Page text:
Government plans for a curfew on pubs and restaurants will be another “crushing blow” for the hospitality sector, out-of-home bosses warned today.
With Boris Johnson today set to announce moves to order pubs and other hospitality venues to close at 10pm, as well as restricting the sector to table service only, pub bosses warned many businesses would collapse unless they received further financial support.
“These restrictions will come as another crushing blow for many hospitality businesses struggling to recover so it’s crucial these new rules are applied with flexibility,” said Kate Nicholls, UKHospitality CEO.
“A hard close time is bad for business and bad for controlling the virus – we need to allow time for people to disperse over a longer period. Table service has been widely adopted in some parts of the sector since reopening but it is not necessary across all businesses, such as coffee shops.”
She added: “It is hard to understand how these measures are the solution to fighting the disease when government data shows that just 5% of infections out of the home are related to hospitality. Where such restrictions have been put in place locally they have not cut infection rates, merely damaged business and cost jobs.”
The trade body is now calling for the government to extends its VAT cut to the end of 2021 and the business rates holiday into next year as well as further measures to protect employment in the sector.
Emma McClarkin, CEO of the British Beer and Pubs Association (BBPA), said without extra government support the sector would be “devastated” by the curfew.
“As an industry we recognise the need to continue to support the government and local communities to manage the risk of rising infection rates,” she said.
“We take our responsibilities in helping to curb the spread of Covid-19 incredibly seriously and pubs have adapted well to the ’new normal’ over the past few months and will continue to do so, creating safe environments for socialising.
”A curfew is particularly heart-breaking for those pubs in areas where infection rates remain under control. There seems to be little available evidence that pubs, with their strict adherence to government guidelines, are unsafe, so we are unsure that this blanket measure will make a major difference.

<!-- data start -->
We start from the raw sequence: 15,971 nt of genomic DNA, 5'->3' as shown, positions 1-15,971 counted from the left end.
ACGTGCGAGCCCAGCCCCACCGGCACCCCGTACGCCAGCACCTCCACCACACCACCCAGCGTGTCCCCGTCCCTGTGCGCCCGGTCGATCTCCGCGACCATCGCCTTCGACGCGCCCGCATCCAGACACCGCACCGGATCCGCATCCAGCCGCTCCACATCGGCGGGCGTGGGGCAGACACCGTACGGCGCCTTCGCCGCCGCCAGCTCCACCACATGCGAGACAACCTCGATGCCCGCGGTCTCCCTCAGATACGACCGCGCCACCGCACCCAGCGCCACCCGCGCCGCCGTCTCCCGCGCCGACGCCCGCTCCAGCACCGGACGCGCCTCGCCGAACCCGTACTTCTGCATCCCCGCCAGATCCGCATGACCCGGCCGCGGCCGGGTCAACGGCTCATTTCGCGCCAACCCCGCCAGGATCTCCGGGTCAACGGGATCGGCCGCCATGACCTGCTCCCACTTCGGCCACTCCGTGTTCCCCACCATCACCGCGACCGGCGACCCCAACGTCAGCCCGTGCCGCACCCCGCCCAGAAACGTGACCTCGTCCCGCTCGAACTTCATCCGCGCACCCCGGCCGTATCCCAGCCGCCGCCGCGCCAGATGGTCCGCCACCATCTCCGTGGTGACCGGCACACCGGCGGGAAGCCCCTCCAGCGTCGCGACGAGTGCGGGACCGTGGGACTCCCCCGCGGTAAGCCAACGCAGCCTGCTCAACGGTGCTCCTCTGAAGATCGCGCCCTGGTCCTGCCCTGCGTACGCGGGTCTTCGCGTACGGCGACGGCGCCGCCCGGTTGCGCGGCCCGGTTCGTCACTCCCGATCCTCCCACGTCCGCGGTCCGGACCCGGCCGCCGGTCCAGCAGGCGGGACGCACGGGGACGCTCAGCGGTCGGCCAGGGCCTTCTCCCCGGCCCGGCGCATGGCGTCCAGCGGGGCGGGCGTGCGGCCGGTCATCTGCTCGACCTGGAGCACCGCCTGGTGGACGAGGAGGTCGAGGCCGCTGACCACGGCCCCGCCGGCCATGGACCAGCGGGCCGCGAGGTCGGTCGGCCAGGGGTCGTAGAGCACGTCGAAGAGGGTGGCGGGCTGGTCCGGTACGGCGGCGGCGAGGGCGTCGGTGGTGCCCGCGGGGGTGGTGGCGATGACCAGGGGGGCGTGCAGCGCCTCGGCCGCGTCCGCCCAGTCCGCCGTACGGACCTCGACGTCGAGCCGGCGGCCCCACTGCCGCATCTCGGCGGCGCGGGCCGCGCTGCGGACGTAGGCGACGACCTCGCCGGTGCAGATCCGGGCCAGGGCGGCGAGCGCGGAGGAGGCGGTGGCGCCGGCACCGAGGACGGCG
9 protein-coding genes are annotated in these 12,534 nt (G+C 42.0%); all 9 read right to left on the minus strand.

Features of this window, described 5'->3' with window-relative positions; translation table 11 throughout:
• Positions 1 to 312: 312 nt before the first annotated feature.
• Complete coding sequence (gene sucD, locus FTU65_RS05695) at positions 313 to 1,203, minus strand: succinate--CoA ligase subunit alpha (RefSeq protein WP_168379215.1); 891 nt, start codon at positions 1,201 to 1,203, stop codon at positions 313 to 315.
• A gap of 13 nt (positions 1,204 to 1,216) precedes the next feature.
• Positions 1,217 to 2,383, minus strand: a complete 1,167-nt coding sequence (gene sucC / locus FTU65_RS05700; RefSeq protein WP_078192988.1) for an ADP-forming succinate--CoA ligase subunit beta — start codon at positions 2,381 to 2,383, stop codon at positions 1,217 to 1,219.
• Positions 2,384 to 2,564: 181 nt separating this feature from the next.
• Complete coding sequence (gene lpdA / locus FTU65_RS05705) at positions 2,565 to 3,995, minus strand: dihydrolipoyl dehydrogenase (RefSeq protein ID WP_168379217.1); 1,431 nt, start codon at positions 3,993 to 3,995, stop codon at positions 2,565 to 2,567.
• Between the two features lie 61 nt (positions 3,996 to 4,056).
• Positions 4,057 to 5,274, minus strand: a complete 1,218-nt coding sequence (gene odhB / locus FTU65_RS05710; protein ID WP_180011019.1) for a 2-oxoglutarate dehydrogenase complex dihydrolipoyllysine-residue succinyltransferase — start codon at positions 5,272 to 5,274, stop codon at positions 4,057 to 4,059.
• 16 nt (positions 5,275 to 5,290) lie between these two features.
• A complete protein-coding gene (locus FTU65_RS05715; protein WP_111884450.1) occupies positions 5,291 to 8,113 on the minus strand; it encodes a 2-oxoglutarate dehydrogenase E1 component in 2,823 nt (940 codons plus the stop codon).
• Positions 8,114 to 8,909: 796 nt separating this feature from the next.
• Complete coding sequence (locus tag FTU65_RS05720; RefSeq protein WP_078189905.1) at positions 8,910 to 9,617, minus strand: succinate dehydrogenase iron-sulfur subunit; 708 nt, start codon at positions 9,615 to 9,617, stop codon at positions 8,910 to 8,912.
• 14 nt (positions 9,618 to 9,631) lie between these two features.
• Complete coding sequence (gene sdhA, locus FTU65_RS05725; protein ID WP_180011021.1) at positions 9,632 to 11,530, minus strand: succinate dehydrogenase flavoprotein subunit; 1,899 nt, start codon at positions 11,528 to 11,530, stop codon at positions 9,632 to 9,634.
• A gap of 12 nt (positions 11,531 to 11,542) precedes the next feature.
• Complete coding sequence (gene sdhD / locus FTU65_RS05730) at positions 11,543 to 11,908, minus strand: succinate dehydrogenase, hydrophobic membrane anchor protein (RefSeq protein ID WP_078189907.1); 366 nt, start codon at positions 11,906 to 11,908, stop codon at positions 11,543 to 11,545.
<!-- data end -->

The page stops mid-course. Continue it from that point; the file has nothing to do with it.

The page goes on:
“Make no mistake, a 10pm curfew will devastate our sector during an already challenging environment for pubs. Pubs were struggling to break even before today and these latest restrictions will push some to breaking point. Removing a key trading hour on top of fragile consumer confidence and the reduced capacity pubs already face will put thousands more pubs and jobs at risk.
“During the current circumstances every hour of trading is crucial to the survival of pubs – for many this curfew will render their businesses unviable.”
A substantial cut to the rate of beer duty in the autumn Budget is another measure being called for by hospitality bodies.
The Society of Independent Brewers (SIBA) claimed pubs and brewers were “wrongly in the firing line” of the government’s crackdown and said the proposals were particularly ill thought out coming after August’s Eat Out to Help Out strategy.
“After a month of being encouraged to support the hospitality trade the public is now being warned off,” said CEO James Calder.
“A 10pm curfew will be at best a marginal measure in controlling the virus, but will impact directly on pubs, staff and breweries. Why fire a ‘warning shot’ which aims to encourage the UK public to take measures more seriously, that actually hits pubs and brewers with no further support planned?
”We need a comprehensive new package of measures including VAT cut extension to beer, rent support, business rates cuts and a cancellation of the planned rises in beer duty for small brewers.”
FDF CEO Ian Wright said the curfew could also kill off suppliers. “These new restrictions on the UK’s fragile hospitality and food service sector are a potentially fatal blow to manufacturers who specialise in supplying the hospitality sector,” he said.
”Many pubs and coffee shops will not be able to trade profitably under these new rules and will have to close again, with further threats from enforced closure due to local or national lockdowns. Those businesses and their suppliers also now face losing their furlough lifeline.”